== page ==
Reading 2: From Chapter 11 of the Dialogues of  St Gregory the Great - Again, as the monks were making of a certain wall somewhat higher, because that was requisite, the man of God in the meantime was in his cell at his prayers. To whom the old enemy appeared in an insulting manner, telling him, that he was now going to his monks, that were a-working: whereof the man of God, in all haste, gave them warning, wishing them to look unto themselves, because the devil was at that time coming amongst them. The message was scarce delivered, when as the wicked spirit overthrew the new wall which they were a building, and with the fall slew a little young child, a monk, who was the son of a certain courtier.  At which pitiful chance all were passing sorry and exceedingly grieved, not so much for the loss of the wall, as for the death of their brother: and in all haste they sent this heavy news to the venerable man Benedict;

Reading 3: Who commanded them to bring unto him the young boy, mangled and maimed as he was, which they did, but yet they could not carry him any otherwise than in a sack: for the stones of the wall had not only broken his limbs, but also his very bones. Being in that manner brought unto the man of God, he bad them to lay him in his cell, and in that place upon which he used to pray; and then, putting them all forth, he shut the door, and fell more instantly to his prayers than he used at other times. And O strange miracle! for the very same hour he made him sound, and as lively as ever he was before; and sent him again to his former work, that he also might help the monks to make an end of that wall, of whose death the old serpent thought he should have insulted over Benedict, and greatly triumphed.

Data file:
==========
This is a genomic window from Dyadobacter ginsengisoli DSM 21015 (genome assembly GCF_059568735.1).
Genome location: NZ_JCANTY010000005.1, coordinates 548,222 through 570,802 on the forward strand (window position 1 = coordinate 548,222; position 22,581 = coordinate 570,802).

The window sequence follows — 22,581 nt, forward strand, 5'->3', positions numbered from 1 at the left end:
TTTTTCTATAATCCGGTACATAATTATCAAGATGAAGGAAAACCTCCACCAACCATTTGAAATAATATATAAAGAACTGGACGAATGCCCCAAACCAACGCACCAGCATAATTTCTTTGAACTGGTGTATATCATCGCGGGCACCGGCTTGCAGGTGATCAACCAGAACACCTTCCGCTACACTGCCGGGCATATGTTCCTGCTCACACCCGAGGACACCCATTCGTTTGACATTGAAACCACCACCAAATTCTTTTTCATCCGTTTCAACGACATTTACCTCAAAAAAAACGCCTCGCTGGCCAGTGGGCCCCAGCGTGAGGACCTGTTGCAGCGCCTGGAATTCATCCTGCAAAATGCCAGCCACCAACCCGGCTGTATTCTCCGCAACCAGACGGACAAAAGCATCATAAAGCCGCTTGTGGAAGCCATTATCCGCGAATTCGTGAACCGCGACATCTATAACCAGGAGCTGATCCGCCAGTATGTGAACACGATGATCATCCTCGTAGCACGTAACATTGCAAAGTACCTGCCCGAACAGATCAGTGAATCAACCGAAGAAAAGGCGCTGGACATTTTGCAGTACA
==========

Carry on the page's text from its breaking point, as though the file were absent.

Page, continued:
Monday, May 15, 2017

St Pachomius (May 14/15)


 The feast of St Pachomius (circa 272-348) is celebrated in the modern Benedictine calendar today (May 15); in the 1962 calendar is memorial is May 14.  He is an important saint for monastics, as the author of the first known rule for coenibites (monks living in community).